Welcome to AMERICAN MOSAIC in VOA Special English.
I'm Doug Johnson.
Today we play music from performers at a jazz festival in New York City …
Answer a question about the best place to visit in the United States …
And celebrate the one hundredth anniversary of the song "Take Me Out to the Ballgame"
''Take Me Out To The Ballgame''
It is believed to be the third most popular song that Americans sing. It is one hundred years old. And people sing it at baseball games. Barbara Klein tells us what it is.
Experts say there are probably more than one thousand songs about baseball, America's national sport. "Take Me Out to the Ballgame" is the most popular. Jack Norworth wrote the song in nineteen-oh-eight. He was a young actor who had never been to a Major League baseball game. But one day, he saw a sign about baseball in an underground subway train in New York City. He wrote the words to the song. When he got to work, his partner, Albert Von Tilzer, put the words to music. Von Tilzer had never been to a baseball game, either. This is the first recording of that song.
Tim Wiles is head of research at the Baseball Hall of Fame in Cooperstown, New York. He is one of the writers of a new book, "Baseball's Greatest Hit: The Story of Take Me Out to the Ballgame." He says Jack Norworth wrote the song about a young woman who tells her boyfriend she does not want to go see a show on Broadway. She wants him to take her to a baseball game.
"Take Me Out to the Ballgame" became very popular in nineteen-oh-eight. And it has been played at American baseball games ever since. But it was not until the mid nineteen seventies that it became a popular sing-along tradition.
Near the end of the game everyone is tired of sitting on the hard seats. So at a special time, everyone stands up and stretches their legs. This tradition is called "the seventh inning stretch." At most baseball stadiums, everyone sings "Take Me Out to the Ballgame."
Only two other songs are reportedly sung more often in the United States than "Take Me Out to the Ballgame." They are "Happy Birthday to You" and the national anthem, "The Star-Spangled Banner."
Oh, the Place You Will Go
Our listener question this week comes from Guatemala. Julio Rolando Pineda Cordón asks where to go for the best educational and cultural experience if you could only visit one place in the United States. We talked to people from different parts of the country to get their opinions.
Jenny Franchina is a mother and homemaker in Beverly Hills, California. It is an area of Los Angeles that has big houses, costly stores and many movie stars. But it is not the place Jenny suggests for your visit.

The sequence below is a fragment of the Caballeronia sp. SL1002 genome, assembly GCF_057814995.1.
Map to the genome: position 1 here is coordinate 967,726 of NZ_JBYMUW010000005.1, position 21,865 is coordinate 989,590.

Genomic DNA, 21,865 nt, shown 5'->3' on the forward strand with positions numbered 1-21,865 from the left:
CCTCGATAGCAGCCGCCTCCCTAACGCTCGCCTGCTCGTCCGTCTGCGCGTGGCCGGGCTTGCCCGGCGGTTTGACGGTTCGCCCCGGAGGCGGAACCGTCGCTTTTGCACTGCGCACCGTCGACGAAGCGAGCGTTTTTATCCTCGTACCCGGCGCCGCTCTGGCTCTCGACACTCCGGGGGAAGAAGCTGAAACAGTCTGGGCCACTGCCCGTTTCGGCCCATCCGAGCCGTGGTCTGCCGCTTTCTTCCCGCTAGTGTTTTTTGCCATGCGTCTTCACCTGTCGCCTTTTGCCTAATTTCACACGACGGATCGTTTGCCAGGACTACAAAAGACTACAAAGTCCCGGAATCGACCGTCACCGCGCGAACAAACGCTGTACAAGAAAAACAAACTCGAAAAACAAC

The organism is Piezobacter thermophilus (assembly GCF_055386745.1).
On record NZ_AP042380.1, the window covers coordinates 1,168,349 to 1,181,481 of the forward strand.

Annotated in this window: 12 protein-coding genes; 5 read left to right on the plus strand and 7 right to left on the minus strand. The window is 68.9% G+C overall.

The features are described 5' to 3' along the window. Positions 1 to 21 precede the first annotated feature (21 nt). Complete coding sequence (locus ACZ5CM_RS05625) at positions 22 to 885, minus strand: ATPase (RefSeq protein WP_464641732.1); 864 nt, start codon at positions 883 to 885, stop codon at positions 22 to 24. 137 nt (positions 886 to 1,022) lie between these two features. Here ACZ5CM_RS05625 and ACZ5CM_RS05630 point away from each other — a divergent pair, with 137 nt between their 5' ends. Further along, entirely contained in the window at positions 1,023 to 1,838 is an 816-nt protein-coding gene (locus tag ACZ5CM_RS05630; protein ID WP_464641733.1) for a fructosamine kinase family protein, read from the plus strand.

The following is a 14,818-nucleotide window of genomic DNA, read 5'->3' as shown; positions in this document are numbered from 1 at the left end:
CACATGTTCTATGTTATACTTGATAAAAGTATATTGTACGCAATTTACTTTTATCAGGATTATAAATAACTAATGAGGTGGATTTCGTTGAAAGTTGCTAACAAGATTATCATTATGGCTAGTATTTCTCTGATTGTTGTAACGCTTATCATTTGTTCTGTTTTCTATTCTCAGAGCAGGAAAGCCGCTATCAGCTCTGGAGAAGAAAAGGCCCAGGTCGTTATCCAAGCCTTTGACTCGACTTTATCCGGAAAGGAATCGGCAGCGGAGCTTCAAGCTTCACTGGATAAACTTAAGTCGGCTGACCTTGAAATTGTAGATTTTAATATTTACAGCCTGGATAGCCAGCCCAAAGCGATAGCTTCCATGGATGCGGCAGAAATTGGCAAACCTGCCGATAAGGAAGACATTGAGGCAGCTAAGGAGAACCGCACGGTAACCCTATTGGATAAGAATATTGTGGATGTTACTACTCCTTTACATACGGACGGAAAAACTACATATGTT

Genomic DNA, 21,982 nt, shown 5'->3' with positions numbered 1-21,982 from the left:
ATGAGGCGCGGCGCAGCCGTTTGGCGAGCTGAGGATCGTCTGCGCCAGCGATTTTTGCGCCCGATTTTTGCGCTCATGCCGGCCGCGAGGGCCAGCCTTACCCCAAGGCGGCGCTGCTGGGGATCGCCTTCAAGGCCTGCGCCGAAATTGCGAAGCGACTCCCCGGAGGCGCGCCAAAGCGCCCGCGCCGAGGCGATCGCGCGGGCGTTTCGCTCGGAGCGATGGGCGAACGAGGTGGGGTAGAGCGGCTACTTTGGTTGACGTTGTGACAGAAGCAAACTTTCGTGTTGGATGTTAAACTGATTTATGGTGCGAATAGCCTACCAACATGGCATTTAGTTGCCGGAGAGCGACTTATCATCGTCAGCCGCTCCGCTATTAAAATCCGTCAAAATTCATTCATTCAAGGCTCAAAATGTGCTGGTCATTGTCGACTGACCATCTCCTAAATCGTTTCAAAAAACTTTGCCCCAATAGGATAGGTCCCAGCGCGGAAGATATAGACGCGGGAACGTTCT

She says the answer to the question is three words --- New York City. She says New York has it all, including a mix of many cultures. Huge numbers of immigrants settled and continue to settle in different areas of the city. Chinatown is one example. You can find Chinese food, movies, bookstores, as well as special Chinese medicines, art and toys. Other great ethnic neighborhoods include Little Italy and Spanish Harlem.
There is also a major Greek community in Astoria, and a large South Asian population in Jackson Heights. You can find the food, music, art and other cultural treasures from many countries.
But New York is not the place Connie and Jim Birmingham would visit. They own a farm in Marion, Iowa. Jim is a cattleman. Connie is retired. They agree that a big city is a good choice. But, the Birminghams vote for Chicago, Illinois. Connie says it has all the culture you can find in New York. And, she thinks the building design in Chicago is even more exciting. She says Chicago's skyline along the huge, blue Lake Michigan is one of the most beautiful sights in America.
Rick Gulino lives in Wilmington, Delaware. He is a lawyer and father of two girls. He says the place to visit is Washington, D.C. He says it is especially interesting as the capital of the United States. He loves the many monuments and memorials. And he notes that the city is close to both mountains and ocean beaches. He also says he likes the people of Washington.
One note from us: The United States is not just a country of big cities. It offers great spots for nature lovers, too. There are deserts, canyons, volcanoes, rivers and swamps, just to list a few. Another program, perhaps?
JVC Jazz Fest
The JVC Jazz Festival takes place in cities around the United States and Europe. The JVC electronics company has been organizing major jazz festivals since nineteen eighty-four. Faith Lapidus tells us about the one being held in New York city.
The JVC Jazz Festival New York opened June fifteenth. The shows are taking place at several theaters, clubs and music centers. This closing weekend includes a show Friday featuring Al Green and Dianne Reeves at Carnegie Hall. Here Reeves sings the title track of her latest album, "When You Know."
Al Green will surely perform some songs from his just released album, "Lay It Down." Here he sings "Take Your Time," with British artist Corinne Bailey Rae.
The great composer and pianist Herbie Hancock performed at Carnegie Hall last week. Here is his famous piece, "Watermelon Man."
Some of the musicians at the JVC Jazz Festival New York are not as famous as others. For example, a three-member group called The Bad Plus has been performing for eight years. Critics say they are very popular with young jazz fans. We leave you with a song from their latest recording, "Prog." Here is "Giant."
I'm Doug Johnson. I hope you enjoyed our program today.
It was written by Shelley Gollust and Caty Weaver, who was also our producer. To read the text of this program and download audio, go to voaspecialenglish.com.
Join us again next week for AMERICAN MOSAIC, VOA's radio magazine in Special English.